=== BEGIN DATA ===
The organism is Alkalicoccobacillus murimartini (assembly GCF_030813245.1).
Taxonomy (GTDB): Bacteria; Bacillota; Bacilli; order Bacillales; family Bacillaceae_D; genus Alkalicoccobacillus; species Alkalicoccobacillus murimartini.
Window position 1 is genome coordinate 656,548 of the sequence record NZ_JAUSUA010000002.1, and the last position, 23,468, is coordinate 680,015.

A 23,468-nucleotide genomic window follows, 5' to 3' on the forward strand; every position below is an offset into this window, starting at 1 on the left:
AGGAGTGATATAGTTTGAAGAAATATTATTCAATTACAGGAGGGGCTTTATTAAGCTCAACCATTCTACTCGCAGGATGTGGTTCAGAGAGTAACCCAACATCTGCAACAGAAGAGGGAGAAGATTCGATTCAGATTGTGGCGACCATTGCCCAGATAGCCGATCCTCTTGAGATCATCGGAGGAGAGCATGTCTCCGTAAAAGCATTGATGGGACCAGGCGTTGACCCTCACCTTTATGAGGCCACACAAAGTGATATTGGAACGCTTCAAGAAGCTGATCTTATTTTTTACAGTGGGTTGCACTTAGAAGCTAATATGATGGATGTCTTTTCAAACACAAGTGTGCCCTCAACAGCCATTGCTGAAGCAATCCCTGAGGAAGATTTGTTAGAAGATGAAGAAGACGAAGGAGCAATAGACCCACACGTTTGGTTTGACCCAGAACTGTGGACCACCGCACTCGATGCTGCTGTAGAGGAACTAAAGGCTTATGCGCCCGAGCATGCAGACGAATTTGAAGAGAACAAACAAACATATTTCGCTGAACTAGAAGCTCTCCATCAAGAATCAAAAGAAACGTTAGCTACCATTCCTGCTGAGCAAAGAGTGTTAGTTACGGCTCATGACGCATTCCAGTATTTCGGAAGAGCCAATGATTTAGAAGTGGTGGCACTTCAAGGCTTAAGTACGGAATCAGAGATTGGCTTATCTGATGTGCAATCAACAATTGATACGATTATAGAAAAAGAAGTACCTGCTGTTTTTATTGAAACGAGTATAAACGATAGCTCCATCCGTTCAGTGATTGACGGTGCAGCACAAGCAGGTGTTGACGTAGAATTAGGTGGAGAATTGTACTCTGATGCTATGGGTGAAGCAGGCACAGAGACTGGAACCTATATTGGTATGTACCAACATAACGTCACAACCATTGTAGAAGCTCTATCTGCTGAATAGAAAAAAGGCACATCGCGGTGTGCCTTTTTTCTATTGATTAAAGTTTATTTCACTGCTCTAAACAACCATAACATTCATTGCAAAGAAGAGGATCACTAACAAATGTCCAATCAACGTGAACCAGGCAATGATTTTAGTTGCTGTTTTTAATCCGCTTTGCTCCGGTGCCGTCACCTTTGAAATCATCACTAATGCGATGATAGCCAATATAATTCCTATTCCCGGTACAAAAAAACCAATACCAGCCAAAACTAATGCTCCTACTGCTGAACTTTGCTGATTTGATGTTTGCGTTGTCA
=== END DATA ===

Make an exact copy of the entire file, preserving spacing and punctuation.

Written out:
The organism is Alkalicoccobacillus murimartini (assembly GCF_030813245.1).
Taxonomy (GTDB): Bacteria; Bacillota; Bacilli; order Bacillales; family Bacillaceae_D; genus Alkalicoccobacillus; species Alkalicoccobacillus murimartini.
Window position 1 is genome coordinate 656,548 of the sequence record NZ_JAUSUA010000002.1, and the last position, 23,468, is coordinate 680,015.

A 23,468-nucleotide genomic window follows, 5' to 3' on the forward strand; every position below is an offset into this window, starting at 1 on the left:
AGGAGTGATATAGTTTGAAGAAATATTATTCAATTACAGGAGGGGCTTTATTAAGCTCAACCATTCTACTCGCAGGATGTGGTTCAGAGAGTAACCCAACATCTGCAACAGAAGAGGGAGAAGATTCGATTCAGATTGTGGCGACCATTGCCCAGATAGCCGATCCTCTTGAGATCATCGGAGGAGAGCATGTCTCCGTAAAAGCATTGATGGGACCAGGCGTTGACCCTCACCTTTATGAGGCCACACAAAGTGATATTGGAACGCTTCAAGAAGCTGATCTTATTTTTTACAGTGGGTTGCACTTAGAAGCTAATATGATGGATGTCTTTTCAAACACAAGTGTGCCCTCAACAGCCATTGCTGAAGCAATCCCTGAGGAAGATTTGTTAGAAGATGAAGAAGACGAAGGAGCAATAGACCCACACGTTTGGTTTGACCCAGAACTGTGGACCACCGCACTCGATGCTGCTGTAGAGGAACTAAAGGCTTATGCGCCCGAGCATGCAGACGAATTTGAAGAGAACAAACAAACATATTTCGCTGAACTAGAAGCTCTCCATCAAGAATCAAAAGAAACGTTAGCTACCATTCCTGCTGAGCAAAGAGTGTTAGTTACGGCTCATGACGCATTCCAGTATTTCGGAAGAGCCAATGATTTAGAAGTGGTGGCACTTCAAGGCTTAAGTACGGAATCAGAGATTGGCTTATCTGATGTGCAATCAACAATTGATACGATTATAGAAAAAGAAGTACCTGCTGTTTTTATTGAAACGAGTATAAACGATAGCTCCATCCGTTCAGTGATTGACGGTGCAGCACAAGCAGGTGTTGACGTAGAATTAGGTGGAGAATTGTACTCTGATGCTATGGGTGAAGCAGGCACAGAGACTGGAACCTATATTGGTATGTACCAACATAACGTCACAACCATTGTAGAAGCTCTATCTGCTGAATAGAAAAAAGGCACATCGCGGTGTGCCTTTTTTCTATTGATTAAAGTTTATTTCACTGCTCTAAACAACCATAACATTCATTGCAAAGAAGAGGATCACTAACAAATGTCCAATCAACGTGAACCAGGCAATGATTTTAGTTGCTGTTTTTAATCCGCTTTGCTCCGGTGCCGTCACCTTTGAAATCATCACTAATGCGATGATAGCCAATATAATTCCTATTCCCGGTACAAAAAAACCAATACCAGCCAAAACTAATGCTCCTACTGCTGAACTTTGCTGATTTGATGTTTGCGTTGTCA